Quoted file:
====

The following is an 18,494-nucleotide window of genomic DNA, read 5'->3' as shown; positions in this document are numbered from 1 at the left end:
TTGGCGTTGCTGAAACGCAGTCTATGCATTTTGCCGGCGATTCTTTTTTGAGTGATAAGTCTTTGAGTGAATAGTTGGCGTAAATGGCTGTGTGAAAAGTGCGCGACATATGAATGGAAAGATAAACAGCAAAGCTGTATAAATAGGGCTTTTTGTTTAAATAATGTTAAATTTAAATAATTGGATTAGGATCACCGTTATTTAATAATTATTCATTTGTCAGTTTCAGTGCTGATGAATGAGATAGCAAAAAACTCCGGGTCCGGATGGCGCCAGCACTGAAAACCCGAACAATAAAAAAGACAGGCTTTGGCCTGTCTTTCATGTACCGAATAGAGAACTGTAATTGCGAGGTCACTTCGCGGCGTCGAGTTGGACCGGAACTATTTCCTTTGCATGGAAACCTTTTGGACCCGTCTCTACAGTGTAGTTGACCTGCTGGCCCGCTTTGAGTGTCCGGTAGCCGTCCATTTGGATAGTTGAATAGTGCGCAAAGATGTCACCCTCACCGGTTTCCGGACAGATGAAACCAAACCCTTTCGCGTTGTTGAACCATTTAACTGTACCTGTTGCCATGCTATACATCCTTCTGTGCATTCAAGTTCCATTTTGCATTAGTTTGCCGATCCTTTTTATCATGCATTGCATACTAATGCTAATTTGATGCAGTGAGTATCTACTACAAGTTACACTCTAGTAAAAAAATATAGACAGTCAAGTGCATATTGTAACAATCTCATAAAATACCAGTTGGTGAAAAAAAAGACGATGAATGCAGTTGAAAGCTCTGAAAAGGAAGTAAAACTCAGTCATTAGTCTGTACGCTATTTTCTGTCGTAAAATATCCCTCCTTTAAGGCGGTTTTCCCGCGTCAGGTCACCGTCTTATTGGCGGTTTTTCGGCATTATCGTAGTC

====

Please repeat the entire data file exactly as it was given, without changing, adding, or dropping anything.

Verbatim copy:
The following is an 18,494-nucleotide window of genomic DNA, read 5'->3' as shown; positions in this document are numbered from 1 at the left end:
TTGGCGTTGCTGAAACGCAGTCTATGCATTTTGCCGGCGATTCTTTTTTGAGTGATAAGTCTTTGAGTGAATAGTTGGCGTAAATGGCTGTGTGAAAAGTGCGCGACATATGAATGGAAAGATAAACAGCAAAGCTGTATAAATAGGGCTTTTTGTTTAAATAATGTTAAATTTAAATAATTGGATTAGGATCACCGTTATTTAATAATTATTCATTTGTCAGTTTCAGTGCTGATGAATGAGATAGCAAAAAACTCCGGGTCCGGATGGCGCCAGCACTGAAAACCCGAACAATAAAAAAGACAGGCTTTGGCCTGTCTTTCATGTACCGAATAGAGAACTGTAATTGCGAGGTCACTTCGCGGCGTCGAGTTGGACCGGAACTATTTCCTTTGCATGGAAACCTTTTGGACCCGTCTCTACAGTGTAGTTGACCTGCTGGCCCGCTTTGAGTGTCCGGTAGCCGTCCATTTGGATAGTTGAATAGTGCGCAAAGATGTCACCCTCACCGGTTTCCGGACAGATGAAACCAAACCCTTTCGCGTTGTTGAACCATTTAACTGTACCTGTTGCCATGCTATACATCCTTCTGTGCATTCAAGTTCCATTTTGCATTAGTTTGCCGATCCTTTTTATCATGCATTGCATACTAATGCTAATTTGATGCAGTGAGTATCTACTACAAGTTACACTCTAGTAAAAAAATATAGACAGTCAAGTGCATATTGTAACAATCTCATAAAATACCAGTTGGTGAAAAAAAAGACGATGAATGCAGTTGAAAGCTCTGAAAAGGAAGTAAAACTCAGTCATTAGTCTGTACGCTATTTTCTGTCGTAAAATATCCCTCCTTTAAGGCGGTTTTCCCGCGTCAGGTCACCGTCTTATTGGCGGTTTTTCGGCATTATCGTAGTC